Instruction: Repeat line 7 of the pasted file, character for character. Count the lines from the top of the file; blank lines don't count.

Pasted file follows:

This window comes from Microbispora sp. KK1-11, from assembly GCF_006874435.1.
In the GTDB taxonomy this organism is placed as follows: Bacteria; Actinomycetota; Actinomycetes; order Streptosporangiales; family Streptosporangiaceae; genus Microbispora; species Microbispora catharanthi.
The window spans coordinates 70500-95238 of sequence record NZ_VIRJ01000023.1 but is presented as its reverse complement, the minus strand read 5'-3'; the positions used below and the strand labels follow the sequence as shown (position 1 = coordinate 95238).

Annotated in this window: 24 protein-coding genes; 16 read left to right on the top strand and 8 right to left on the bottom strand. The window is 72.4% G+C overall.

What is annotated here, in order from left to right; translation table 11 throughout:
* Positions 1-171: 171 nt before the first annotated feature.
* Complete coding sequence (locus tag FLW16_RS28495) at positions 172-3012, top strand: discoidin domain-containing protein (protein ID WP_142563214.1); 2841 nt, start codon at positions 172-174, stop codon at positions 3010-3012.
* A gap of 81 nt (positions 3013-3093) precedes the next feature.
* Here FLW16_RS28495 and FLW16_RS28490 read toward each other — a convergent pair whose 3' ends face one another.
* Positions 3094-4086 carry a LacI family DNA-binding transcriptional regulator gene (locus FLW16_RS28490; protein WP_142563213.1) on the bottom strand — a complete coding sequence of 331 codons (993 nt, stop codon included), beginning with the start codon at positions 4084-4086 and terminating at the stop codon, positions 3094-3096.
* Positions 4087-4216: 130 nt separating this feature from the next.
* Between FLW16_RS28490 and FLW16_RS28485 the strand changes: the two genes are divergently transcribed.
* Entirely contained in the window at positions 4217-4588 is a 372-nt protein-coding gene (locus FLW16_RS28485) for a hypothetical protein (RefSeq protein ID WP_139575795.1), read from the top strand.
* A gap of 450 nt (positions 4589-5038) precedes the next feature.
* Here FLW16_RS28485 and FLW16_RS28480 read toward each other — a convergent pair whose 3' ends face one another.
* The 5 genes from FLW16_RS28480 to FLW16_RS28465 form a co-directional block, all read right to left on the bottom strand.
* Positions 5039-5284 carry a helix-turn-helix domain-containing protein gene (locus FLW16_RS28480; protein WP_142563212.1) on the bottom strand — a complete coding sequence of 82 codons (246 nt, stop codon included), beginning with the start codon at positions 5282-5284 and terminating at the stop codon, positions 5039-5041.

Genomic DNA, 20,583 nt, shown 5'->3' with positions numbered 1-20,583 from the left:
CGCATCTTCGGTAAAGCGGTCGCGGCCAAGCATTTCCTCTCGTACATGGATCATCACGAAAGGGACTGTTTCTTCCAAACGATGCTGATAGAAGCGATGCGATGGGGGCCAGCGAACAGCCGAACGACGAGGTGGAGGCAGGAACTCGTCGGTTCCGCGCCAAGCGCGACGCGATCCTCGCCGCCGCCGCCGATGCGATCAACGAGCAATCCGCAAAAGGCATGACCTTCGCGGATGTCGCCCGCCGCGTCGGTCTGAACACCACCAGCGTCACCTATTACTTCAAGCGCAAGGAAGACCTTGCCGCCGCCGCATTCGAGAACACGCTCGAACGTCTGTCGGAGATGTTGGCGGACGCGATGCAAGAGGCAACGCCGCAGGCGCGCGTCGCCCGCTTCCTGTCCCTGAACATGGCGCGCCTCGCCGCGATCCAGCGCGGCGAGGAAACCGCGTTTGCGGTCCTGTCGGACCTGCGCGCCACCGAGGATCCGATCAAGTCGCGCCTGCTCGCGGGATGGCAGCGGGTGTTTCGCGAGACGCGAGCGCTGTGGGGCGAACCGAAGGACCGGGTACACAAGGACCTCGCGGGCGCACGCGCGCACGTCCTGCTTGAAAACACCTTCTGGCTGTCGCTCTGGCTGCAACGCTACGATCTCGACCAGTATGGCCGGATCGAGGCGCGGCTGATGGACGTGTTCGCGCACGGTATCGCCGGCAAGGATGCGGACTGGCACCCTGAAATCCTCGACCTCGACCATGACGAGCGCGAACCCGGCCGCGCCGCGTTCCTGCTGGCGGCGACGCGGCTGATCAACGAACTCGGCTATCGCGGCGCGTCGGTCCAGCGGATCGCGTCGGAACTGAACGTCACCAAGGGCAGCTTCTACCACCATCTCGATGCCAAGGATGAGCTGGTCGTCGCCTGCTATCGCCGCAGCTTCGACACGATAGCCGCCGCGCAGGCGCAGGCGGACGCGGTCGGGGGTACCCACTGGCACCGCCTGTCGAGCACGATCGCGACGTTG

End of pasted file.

* Complete coding sequence (locus tag FLW16_RS28495) at positions 172-3012, top strand: discoidin domain-containing protein (protein ID WP_142563214.1); 2841 nt, start codon at positions 172-174, stop codon at positions 3010-3012.